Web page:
In the summer of 1913, a student who played end for his college football team in Indiana worked as a lifeguard at Cedar Point. Although football offenses in those days seldom used the forward pass, he spent much of his time on the beach working on passing plays with his roommate, quarterback Gus Dorais.
The young man left Sandusky and returned to his college, a Catholic university with no national reputation for athletics. In a big game that fall against heavily-favored Army -- then a major power -- his team gained 243 yards in the air and pulled off a 35-13 upset. The aerial assault, honed in Sandusky, confused the cadets and changed the game of college football.
The young man went on to make a name for himself as a football coach at his school, Notre Dame. And today Knute Rockne is still remembered as one of the greatest college football coaches of all time, despite the fact he died young. He was killed March 31, 1931, at age 43 in a plane crash in Kansas. He ran up a 105-12-5 record at Notre Dame, including six national championships.
Erie County's seminal role in the development of a football legend hasn't been forgotten by the Erie County Historical Society.
A new historical marker honoring Rockne will be unveiled at 2:30 p.m. Sunday in front of Sts. Peter and Paul Catholic Church, 510 Columbus Avenue.
Anne Rockne, the coach's granddaughter, plans to attend.
"On behalf of my entire family, we are very humbled by this," she said.
The classic movie, "Knute Rockne, All American," a 1940 picture starring Pat O'Brien as Rockne and Ronald Reagan as football player George Gipp, will be screened in the church's gathering room.
The movie has the Rockne family's stamp of approval, Anne Rockne said.
Knute Rockne's widow loved the movie, she said.
"My grandmother went out to California. They wanted to make sure they told the story correctly," she said. "Grandma was kind of an advisor on that movie."
Also during Sunday's dedication, the Erie County Historical Society's sports expert, Gary Erney, will talk about Rockne, said Janet Senne, president of the historical society.
The historical society unveiled the Rockne plaque last fall.
"Legendary University of Notre Dame Head Football Coach Knute Rockne married Bonnie Skiles of Kenton, Ohio, in the rectory of Sts. Peter and Paul Catholic Church on July 15, 1914," it says. "Father William F. Murphy officiated. The two met in the summer of 1913 while employed at Cedar Point.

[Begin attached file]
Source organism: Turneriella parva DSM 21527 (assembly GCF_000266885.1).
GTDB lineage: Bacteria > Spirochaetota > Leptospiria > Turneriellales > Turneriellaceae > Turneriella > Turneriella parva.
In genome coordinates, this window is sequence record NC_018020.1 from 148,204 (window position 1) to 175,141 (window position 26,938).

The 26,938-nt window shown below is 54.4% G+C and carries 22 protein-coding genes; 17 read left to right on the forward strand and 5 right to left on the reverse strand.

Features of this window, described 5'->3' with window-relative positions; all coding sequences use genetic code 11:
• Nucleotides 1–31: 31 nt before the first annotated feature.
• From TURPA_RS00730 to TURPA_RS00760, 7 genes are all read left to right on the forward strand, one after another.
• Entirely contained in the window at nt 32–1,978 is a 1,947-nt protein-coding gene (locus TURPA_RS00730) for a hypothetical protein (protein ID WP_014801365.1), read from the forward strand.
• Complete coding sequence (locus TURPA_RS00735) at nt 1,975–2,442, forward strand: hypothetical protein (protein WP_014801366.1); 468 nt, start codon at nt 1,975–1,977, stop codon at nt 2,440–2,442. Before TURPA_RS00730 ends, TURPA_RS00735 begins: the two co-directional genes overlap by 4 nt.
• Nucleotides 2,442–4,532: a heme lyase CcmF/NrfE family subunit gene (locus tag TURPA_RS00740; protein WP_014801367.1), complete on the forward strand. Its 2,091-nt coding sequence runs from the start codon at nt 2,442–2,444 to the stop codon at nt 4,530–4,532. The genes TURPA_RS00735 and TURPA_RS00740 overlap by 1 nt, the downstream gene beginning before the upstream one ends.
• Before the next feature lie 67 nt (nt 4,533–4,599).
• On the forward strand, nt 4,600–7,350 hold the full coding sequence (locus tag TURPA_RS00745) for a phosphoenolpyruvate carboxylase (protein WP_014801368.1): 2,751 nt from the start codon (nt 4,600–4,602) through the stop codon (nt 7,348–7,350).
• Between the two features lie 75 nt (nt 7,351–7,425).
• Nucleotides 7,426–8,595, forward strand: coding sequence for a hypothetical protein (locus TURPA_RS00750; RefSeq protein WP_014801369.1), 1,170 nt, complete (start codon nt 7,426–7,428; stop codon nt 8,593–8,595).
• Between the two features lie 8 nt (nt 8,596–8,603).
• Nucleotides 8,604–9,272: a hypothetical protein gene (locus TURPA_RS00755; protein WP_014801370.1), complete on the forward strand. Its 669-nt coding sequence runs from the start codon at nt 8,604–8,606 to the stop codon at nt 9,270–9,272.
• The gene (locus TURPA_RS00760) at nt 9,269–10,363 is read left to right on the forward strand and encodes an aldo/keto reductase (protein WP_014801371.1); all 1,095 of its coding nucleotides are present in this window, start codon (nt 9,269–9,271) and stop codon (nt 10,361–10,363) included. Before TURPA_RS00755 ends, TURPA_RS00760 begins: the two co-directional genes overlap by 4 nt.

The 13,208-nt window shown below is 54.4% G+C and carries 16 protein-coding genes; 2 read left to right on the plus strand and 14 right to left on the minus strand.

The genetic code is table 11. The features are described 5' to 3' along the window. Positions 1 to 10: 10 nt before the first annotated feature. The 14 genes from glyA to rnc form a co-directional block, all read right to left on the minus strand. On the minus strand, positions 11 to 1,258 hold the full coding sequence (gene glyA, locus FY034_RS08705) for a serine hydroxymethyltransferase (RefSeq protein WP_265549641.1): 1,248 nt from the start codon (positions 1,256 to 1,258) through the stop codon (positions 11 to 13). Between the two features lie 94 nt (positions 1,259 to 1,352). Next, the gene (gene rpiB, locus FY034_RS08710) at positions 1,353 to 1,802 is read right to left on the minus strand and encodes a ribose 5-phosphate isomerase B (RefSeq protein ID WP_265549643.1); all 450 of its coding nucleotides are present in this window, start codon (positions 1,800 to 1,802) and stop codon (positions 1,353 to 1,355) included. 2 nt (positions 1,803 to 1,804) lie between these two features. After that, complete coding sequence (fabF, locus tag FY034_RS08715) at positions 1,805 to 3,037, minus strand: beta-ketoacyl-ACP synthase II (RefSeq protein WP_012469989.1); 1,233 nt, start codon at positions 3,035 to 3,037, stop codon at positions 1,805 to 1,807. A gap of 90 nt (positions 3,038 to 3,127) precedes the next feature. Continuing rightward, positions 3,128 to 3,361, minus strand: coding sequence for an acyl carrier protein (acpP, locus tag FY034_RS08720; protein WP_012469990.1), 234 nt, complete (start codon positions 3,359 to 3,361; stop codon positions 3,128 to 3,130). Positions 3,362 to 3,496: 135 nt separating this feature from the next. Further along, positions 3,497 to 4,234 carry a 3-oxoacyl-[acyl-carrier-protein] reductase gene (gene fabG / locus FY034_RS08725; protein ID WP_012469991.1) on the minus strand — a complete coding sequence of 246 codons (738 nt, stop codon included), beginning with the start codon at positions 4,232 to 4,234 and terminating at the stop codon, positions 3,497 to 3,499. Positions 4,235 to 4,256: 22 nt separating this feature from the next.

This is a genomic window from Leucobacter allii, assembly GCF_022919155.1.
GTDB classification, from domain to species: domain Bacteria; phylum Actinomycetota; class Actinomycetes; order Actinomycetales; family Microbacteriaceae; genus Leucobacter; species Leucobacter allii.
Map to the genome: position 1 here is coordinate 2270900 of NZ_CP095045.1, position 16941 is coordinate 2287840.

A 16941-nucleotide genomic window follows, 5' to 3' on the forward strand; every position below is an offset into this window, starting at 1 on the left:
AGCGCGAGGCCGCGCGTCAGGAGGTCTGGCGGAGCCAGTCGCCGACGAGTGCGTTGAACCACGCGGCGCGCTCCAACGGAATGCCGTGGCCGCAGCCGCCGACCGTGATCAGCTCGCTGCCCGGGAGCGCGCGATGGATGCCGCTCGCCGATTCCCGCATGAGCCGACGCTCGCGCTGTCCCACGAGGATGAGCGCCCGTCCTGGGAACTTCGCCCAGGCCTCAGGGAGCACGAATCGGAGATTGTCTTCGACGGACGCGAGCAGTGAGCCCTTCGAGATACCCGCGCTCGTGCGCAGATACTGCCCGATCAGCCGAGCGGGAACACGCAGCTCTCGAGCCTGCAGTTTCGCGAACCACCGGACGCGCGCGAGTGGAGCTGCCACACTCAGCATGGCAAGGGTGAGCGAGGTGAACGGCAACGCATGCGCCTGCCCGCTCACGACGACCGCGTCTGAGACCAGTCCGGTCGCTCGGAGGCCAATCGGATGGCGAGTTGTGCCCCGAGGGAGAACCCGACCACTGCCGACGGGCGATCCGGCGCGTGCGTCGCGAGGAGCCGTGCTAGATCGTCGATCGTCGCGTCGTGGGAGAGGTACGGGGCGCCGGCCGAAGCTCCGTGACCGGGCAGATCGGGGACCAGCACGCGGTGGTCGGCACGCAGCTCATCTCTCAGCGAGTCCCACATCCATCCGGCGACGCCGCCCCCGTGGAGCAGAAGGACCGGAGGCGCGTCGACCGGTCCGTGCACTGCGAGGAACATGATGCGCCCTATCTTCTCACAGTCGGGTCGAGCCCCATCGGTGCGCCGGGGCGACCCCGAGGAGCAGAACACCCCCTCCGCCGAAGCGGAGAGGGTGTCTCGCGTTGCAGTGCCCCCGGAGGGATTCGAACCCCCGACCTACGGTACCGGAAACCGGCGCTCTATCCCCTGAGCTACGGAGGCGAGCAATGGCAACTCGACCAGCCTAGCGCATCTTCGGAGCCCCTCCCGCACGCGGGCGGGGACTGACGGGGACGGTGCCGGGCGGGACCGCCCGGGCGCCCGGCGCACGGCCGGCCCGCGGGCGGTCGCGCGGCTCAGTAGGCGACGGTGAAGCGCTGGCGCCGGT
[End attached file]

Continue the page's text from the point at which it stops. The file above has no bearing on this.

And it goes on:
"Best man at the wedding was Notre Dame football teammate Charles 'Gus' Dorais, who with Rockne perfected the forward pass in their spare time while working together as lifeguards at Cedar Point in the summer of 1913.
"Throughout the 1920s Rockne was head coach at Notre Dame. He sent members of his football team to Cedar Point, including the Four Horsemen, to work and practice at the Sandusky Resort."
Two football fans in Sandusky, Dick Winnes and William Coe, paused at the plaque while riding their bikes on a sunny Tuesday afternoon. Both men said they found the plaque fascinating, despite the fact they are fans of Ohio State, not Notre Dame.
"He is a football hero," Winnes said. "I didn't realize he worked at Cedar Point."
In "Rockne of Notre Dame," a book published in 1999 by Oxford University Press, author Ray Robinson wrote that Rockne and Dorais spent many summer afternoons in 1913 in their bathing suits at the Cedar Point beach, practicing their passing game. Rockne learned it was best to catch the football with his hands rather than letting it bounce against his chest.
"Spectators on the beach were not used to seeing a football thrown in the air," Robinson wrote. "After all, footballs were made for kicking. They marveled at the insanity of these two young fellows exhausting themselves under a broiling sun."
Robinson also wrote that during the same summer Rockne met Skiles, "a pretty young woman from Kenton, Ohio, who was a waitress at Cedar Point's Grill Room." Soon Rockne "found himself eating most of his meals there."
Grandma was not impressed with Rockne at first, but he pursued her and won her over, Anne Rockne said.
The coach led Notre Dame to many victories. He died while still at the top of his game.
It's remarkable there's still so much interest in the coach, Anne Rockne said.
"It's just amazing. It's been 75 years," she noted.